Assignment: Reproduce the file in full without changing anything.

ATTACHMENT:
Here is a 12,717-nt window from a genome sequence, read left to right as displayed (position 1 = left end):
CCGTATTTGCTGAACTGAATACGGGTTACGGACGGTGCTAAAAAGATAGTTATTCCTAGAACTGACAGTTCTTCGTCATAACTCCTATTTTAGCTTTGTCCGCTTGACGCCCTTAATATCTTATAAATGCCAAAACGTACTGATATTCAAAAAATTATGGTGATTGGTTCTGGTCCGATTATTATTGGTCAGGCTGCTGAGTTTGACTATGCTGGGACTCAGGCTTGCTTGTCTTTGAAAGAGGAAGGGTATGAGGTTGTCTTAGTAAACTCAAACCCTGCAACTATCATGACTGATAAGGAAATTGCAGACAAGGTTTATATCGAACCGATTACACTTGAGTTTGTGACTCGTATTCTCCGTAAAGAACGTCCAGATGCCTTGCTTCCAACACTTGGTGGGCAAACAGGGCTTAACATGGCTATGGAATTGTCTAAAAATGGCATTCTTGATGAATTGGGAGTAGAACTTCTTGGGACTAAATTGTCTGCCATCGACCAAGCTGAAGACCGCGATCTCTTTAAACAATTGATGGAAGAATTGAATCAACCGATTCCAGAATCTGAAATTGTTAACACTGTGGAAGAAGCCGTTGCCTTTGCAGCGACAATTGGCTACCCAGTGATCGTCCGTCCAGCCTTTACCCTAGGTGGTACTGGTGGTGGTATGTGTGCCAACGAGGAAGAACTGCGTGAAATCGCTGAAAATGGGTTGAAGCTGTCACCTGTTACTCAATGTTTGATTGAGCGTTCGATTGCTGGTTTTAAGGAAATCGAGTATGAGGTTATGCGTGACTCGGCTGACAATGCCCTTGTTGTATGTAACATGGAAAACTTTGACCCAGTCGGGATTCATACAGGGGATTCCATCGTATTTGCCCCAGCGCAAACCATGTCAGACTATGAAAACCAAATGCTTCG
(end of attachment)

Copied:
Here is a 12,717-nt window from a genome sequence, read left to right as displayed (position 1 = left end):
CCGTATTTGCTGAACTGAATACGGGTTACGGACGGTGCTAAAAAGATAGTTATTCCTAGAACTGACAGTTCTTCGTCATAACTCCTATTTTAGCTTTGTCCGCTTGACGCCCTTAATATCTTATAAATGCCAAAACGTACTGATATTCAAAAAATTATGGTGATTGGTTCTGGTCCGATTATTATTGGTCAGGCTGCTGAGTTTGACTATGCTGGGACTCAGGCTTGCTTGTCTTTGAAAGAGGAAGGGTATGAGGTTGTCTTAGTAAACTCAAACCCTGCAACTATCATGACTGATAAGGAAATTGCAGACAAGGTTTATATCGAACCGATTACACTTGAGTTTGTGACTCGTATTCTCCGTAAAGAACGTCCAGATGCCTTGCTTCCAACACTTGGTGGGCAAACAGGGCTTAACATGGCTATGGAATTGTCTAAAAATGGCATTCTTGATGAATTGGGAGTAGAACTTCTTGGGACTAAATTGTCTGCCATCGACCAAGCTGAAGACCGCGATCTCTTTAAACAATTGATGGAAGAATTGAATCAACCGATTCCAGAATCTGAAATTGTTAACACTGTGGAAGAAGCCGTTGCCTTTGCAGCGACAATTGGCTACCCAGTGATCGTCCGTCCAGCCTTTACCCTAGGTGGTACTGGTGGTGGTATGTGTGCCAACGAGGAAGAACTGCGTGAAATCGCTGAAAATGGGTTGAAGCTGTCACCTGTTACTCAATGTTTGATTGAGCGTTCGATTGCTGGTTTTAAGGAAATCGAGTATGAGGTTATGCGTGACTCGGCTGACAATGCCCTTGTTGTATGTAACATGGAAAACTTTGACCCAGTCGGGATTCATACAGGGGATTCCATCGTATTTGCCCCAGCGCAAACCATGTCAGACTATGAAAACCAAATGCTTCG